The Cal Poly baseball team will open the 2012 season this weekend with a three-game series against 2011 NCAA Regional qualifier Oklahoma State inside Baggett Stadium.
The Mustangs finished the 2011 campaign with another winning season — their ninth since 2000 — posting a 27-26 overall record and going 15-9 in the Big West Conference by winning 16 of their final 23 contests after an 11-16 start a year ago.
The Mustangs, however, dropped their opening six games of the 2011 season, including an early three-game series against the Cowboys, starting in an early hole. The team rebounded near the tail end of the season finishing third in the Big West but will look to avoid another slow start by relying on the experience from last season.
“It’s a well-rounded team,” head coach Larry Lee said. “It should be a better offensive team, and we have the capability of being a better defensive team. Pitching-wise I think our team is deeper. It’s a real good group, very hard working, good chemistry and very team oriented.”
Cal Poly returns a young lineup this season that will feature five position starters and five pitchers from last year’s squad. The 2011 Mustangs were a heavily defensive-minded team as they set records for lowest ERA (3.60), fewest hits (443), runs (220), earned runs allowed (184), fewest walks allowed (152) and lowest opponents batting average (.254) in their 17 year Division 1 history.
Ace Mason Radeke graduated last season, so sophomore hurler Joey Wagman (4-8, 3.63 ERA) will be asked to fit the bill as the Friday night starter this season.
“It’s definitely going to be a great opportunity for me,” Wagman said. “I’m going to try and lead these guys and give my team the best chance to win every time I’m out there and it’s going to be real exciting for me.”
The rest of the weekend rotation will feature freshman southpaw Matt Imhof and junior right-hander Kyle Brueggemann on the mound. Junior transfer Nick Grim will fulfill the closer’s role for Lee’s youthful team in 2011.
Youth will also permeate the position starters this season, but are headlined by senior shortstop Mike Miller (.306, 23 RBI, seven steals), who will occupy the one hole in the batting order, and the No. 3 hitter junior center fielder Mitch Haniger. Miller suffered injury and sickness in 2011 and was sidelined for the last half of Big West play. Haniger was nominated as the Big West Freshman Player of the year in 2010 and led the team in home runs with six in 2011.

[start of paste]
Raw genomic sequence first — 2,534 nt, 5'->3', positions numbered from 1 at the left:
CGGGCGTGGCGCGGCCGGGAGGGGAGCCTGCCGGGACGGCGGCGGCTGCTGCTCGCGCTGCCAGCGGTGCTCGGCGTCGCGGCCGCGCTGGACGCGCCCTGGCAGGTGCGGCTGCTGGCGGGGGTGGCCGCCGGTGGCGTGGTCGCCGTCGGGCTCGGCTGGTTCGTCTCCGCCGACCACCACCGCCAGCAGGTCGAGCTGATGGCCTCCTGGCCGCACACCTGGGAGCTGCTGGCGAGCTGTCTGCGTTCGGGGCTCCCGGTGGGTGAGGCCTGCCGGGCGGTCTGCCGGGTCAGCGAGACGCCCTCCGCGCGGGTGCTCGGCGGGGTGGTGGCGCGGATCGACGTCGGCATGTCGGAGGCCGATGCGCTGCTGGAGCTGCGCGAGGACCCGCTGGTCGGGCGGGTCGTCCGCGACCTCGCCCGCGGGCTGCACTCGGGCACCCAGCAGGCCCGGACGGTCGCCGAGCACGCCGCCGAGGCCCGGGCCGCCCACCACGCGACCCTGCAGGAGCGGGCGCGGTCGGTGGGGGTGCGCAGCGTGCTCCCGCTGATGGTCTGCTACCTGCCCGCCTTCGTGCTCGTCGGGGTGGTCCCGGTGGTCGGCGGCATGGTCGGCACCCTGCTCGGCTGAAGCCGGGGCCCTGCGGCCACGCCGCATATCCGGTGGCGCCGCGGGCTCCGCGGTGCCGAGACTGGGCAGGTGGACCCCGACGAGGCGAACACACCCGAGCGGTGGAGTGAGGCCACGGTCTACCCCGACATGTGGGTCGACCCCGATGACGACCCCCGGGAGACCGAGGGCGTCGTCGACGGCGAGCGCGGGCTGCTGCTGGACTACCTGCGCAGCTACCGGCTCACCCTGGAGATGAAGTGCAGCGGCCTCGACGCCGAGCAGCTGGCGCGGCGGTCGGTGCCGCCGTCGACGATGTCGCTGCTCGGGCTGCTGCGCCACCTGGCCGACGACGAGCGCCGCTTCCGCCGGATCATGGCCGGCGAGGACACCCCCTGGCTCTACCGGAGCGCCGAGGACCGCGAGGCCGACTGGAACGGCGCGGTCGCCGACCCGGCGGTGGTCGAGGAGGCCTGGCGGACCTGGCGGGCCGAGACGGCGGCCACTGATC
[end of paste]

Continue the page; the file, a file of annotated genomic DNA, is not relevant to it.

“We got to come out with a chip on our shoulder and be ready to play form the first pitch,” Haniger said. “We got to get ahead early, win each pitch and not worry about the outcome.”
The Mustangs will try to bring the bats to life after setting record lows in many offensive categories in 2011, including fewest runs scored (248) in their history.
“We need to be a little more patient at the plate,” Haniger said. “We need to see some more pitches. Last year, we would get ourselves out at the plate and by being more patient and more selective, we’ll make the pitcher work a lot harder and make hitting a lot easier.”
The Mustangs will also face a tough non-conference schedule that features baseball-powerhouse San Diego State, coached by Hall of Famer Tony Gwynn, twice this season. The Mustangs and Aztecs will duke it out for the last time as non-conference opponents before San Diego State makes the jump to the Big West in 2013.
Cal Poly will play 12 games against 2011 NCAA Regional qualifying teams, most notably versus Oklahoma State and Cal State Fullerton.
“The ultimate goal is definitely to win a national championship,” Wagman said. We definitely think we can. We’ve got a good group of hard working guys here, and I’m definitely looking forward to going out and playing with my teammates.”
The Mustangs took two out of three from Cal State Fullerton at home last season and will look to do the same this season. Cal Poly will also welcome Pac-12 opponent Washington for a three-game weekend series starting March 9.
“It’ll be a team that goes to work every game and battles for 27 outs,” Lee said. “We have high expectations of this team, and so do our players. But that’s just talk. We got to see what were all about when the lights go on for real.”